MISSOULA, Mont. — The Rocky Mountain Elk Foundation and Natural Resources Conservation Service worked with a private landowner to permanently protect 2,132 acres of wildlife habitat in southeast Wyoming.
“This conservation easement maintains large-scale habitat connectivity in a portion of Wyoming that benefits a wide range of wildlife including elk, mule deer, turkey and plains sharp-tailed grouse,” said Blake Henning, RMEF chief conservation officer.
“Through partnerships between the NRCS, private landowners, and lands trusts such as the RMEF, conservation through easements will continue into perpetuity, allowing future generations the opportunity to enjoy open spaces and wildlife,” said Astrid Martinez, state conservationist, NRCS Wyoming.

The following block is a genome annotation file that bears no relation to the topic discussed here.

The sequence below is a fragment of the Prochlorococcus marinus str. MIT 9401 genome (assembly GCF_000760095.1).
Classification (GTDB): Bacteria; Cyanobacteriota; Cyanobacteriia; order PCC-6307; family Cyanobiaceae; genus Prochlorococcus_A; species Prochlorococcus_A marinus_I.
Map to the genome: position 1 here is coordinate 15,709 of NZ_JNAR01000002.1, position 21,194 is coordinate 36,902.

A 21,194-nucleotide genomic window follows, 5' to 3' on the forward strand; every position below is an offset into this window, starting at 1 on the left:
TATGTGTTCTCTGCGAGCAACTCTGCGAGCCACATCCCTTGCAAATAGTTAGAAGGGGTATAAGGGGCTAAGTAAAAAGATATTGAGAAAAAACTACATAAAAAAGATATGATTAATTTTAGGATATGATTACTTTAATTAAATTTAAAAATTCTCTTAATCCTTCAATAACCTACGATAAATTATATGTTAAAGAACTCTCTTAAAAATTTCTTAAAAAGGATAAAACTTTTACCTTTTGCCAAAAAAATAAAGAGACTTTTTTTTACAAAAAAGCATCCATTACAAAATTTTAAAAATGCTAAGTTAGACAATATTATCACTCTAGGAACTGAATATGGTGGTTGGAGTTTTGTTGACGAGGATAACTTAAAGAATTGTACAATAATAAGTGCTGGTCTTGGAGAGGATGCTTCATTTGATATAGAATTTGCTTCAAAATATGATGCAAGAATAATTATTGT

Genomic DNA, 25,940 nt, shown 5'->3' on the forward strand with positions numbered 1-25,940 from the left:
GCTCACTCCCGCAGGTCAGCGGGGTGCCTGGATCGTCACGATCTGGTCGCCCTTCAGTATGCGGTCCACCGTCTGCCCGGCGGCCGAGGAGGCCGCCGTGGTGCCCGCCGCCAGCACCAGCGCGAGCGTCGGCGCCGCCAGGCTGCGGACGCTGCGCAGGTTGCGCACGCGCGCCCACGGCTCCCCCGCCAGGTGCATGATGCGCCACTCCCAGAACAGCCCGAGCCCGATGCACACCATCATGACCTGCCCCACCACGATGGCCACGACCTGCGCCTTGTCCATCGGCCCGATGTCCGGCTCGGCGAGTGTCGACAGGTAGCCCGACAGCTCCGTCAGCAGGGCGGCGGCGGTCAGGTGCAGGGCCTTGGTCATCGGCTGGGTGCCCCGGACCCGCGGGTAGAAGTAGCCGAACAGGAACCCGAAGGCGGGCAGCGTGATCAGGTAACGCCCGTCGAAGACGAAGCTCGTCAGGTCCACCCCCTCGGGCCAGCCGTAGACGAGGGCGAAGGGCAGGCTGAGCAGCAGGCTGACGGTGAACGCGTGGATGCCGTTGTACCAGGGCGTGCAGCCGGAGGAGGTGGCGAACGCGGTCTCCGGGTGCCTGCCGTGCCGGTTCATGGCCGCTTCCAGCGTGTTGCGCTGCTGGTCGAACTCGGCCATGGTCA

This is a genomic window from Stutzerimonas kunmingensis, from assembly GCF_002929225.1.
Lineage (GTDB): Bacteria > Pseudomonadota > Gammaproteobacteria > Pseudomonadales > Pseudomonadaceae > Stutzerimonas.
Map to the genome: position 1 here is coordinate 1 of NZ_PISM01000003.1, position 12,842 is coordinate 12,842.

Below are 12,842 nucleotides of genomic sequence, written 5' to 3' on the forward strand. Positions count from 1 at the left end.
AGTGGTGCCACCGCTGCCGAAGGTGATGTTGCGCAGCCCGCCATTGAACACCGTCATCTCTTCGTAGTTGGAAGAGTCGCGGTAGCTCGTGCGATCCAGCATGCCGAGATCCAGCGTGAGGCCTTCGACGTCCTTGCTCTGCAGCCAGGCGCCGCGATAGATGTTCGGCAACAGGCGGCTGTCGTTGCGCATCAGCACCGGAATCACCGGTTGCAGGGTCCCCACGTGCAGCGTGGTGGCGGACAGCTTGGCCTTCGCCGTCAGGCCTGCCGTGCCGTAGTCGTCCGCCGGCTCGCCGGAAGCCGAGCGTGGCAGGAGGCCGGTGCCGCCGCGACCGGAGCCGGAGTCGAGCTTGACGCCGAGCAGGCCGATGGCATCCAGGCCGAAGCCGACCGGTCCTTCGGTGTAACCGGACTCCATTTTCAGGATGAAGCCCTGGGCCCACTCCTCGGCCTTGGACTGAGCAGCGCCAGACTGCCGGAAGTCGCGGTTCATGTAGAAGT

The landscape features native rangeland, sage brush steppe, several springs and stands of Ponderosa pine, cottonwood and box elder. That habitat translates into vital year-round and winter range for up to 500 elk.
The Natural Resources Conservation Service, Wyoming Wildlife and Natural Resource Trust, Wyoming Governors Big Game License Coalition, Wyoming Game and Fish and RMEF’s Torstenson Family Endowment (TFE) provided funding for the project.
“We are grateful to landowners like these who understand the importance of their property’s habitat resource values while carefully managing their land and water for wildlife and livestock alike,” added Henning.
This conservation easement shares three linear miles of its southern border with the 2013 RMEF Cottonwood Creek project that permanently protects 3,329 acres of elk habitat and buffers nearby Bureau of Land Management and Wyoming state lands.
RMEF uses TFE funding solely to further its core mission programs of permanent land protection, habitat stewardship, elk restoration and hunting heritage.
Courtesy of RMEF